90 is the new 30, the frustrating numbers we believe

9 Oct

used car salesman and old lady

I heard it on TV!

40 is the new 20.

60 is the new 40.

Bull pucky!   If you believe that, maybe it’s time to wake up and smell the coffee, and while you’re at it, come to terms with the fact that you might be buying yellow bricks from a bunch of munchkins from Planet Oz.

Illusion is the new truth out there, my friends!

What’s real in my house is the troubling personal reality that 90 minutes has become the new 30 minutes and the end results are starting to suck big time since I’m working with what I have and not so much with what I need, or used to have, or think I ought to have.

I remember working like a son of a gun without ending the day with cascading waves of muscles cramps and insomnia.  I remember when a glass of white wine was all it took to unwind. But the fact that it takes 90 minutes for me to do what I used to do in 30 is a fact of life, and as distasteful as it seems, I live around it as I go about the comical but satisfying process of remaining true to myself.  This time-ability-experiential -shift hasn’t changed who I am; it’s only decreased my production levels requiring me to regularly adjust priorities.

Yesterday my dentist was trying to sell me on his idea of how to best care for my teeth, saying his plan would ensure dental happiness for the next 30 years.  I looked at him like he’d lost his mind.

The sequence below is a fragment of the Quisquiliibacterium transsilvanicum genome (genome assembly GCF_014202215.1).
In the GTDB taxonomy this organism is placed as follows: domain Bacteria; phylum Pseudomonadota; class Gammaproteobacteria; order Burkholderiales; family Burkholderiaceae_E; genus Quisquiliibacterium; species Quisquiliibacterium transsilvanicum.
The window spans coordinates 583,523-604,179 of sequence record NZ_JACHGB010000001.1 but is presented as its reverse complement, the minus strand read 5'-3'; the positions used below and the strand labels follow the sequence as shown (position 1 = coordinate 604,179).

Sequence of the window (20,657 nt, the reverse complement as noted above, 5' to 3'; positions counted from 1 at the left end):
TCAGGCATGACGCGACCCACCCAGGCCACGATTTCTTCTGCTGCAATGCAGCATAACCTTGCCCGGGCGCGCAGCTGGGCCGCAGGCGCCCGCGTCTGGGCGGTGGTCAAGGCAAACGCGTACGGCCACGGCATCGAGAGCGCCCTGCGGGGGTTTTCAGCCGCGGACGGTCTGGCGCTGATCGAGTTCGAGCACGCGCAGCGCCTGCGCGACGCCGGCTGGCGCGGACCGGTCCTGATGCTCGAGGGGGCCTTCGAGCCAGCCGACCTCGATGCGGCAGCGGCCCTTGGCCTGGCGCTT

“I have no plans to need teeth in 30 years”, I said, to which he replied, “You need to change the paradigm you use to see life.”

I have to hand it to him, it was a great line, but paying $10,000 for a couple of teeth isn’t going to impact anything except my wallet, and honest to goodness, I don’t want to see 95!

Years ago I made a deliberate choice to live my own way.  It wasn’t an easy decision to make. It turned my entire life upside down, and during the first year that followed, I sometimes wondered if the consequences of that choice weren’t signs that I’d lost my mind.  One the best (and worst) aspects of my personality is an over-developed sense of tenacity; I’m “in it” for the long haul no matter how long or short, how wicked or delightful the ride might be.

I lost friends.  I disappointed family.  I hung in.  I pushed on and here I am!

Happiness is fleeting and situational at best, so to say I’ve been happy ever since would be dishonest, but I have enormous inner peace and intermittent bursts of sudden, unexplained joy.

Eventually my family came around, but there is space between us that didn’t feel as if it was there before.  This was disappointing until I began to understand that life is not intended to remain constant.  The human condition is based on constant evolving change as we grow from single cells into complex beings of great potential.  We accept, we reject, and we settle or compromise.  We break free from the pack.  We stumble and fall.  We get up and try again, or lie face down in the dirt unwilling to gamble on the uncertainty of the unknown.  We grow large or we shrink.  We bend or we break. Some of us try to stay in the same place but the wind blows and the night sky dims our vision, and well known plains and valleys in the geography of our existence evolves around us, forcing our hand.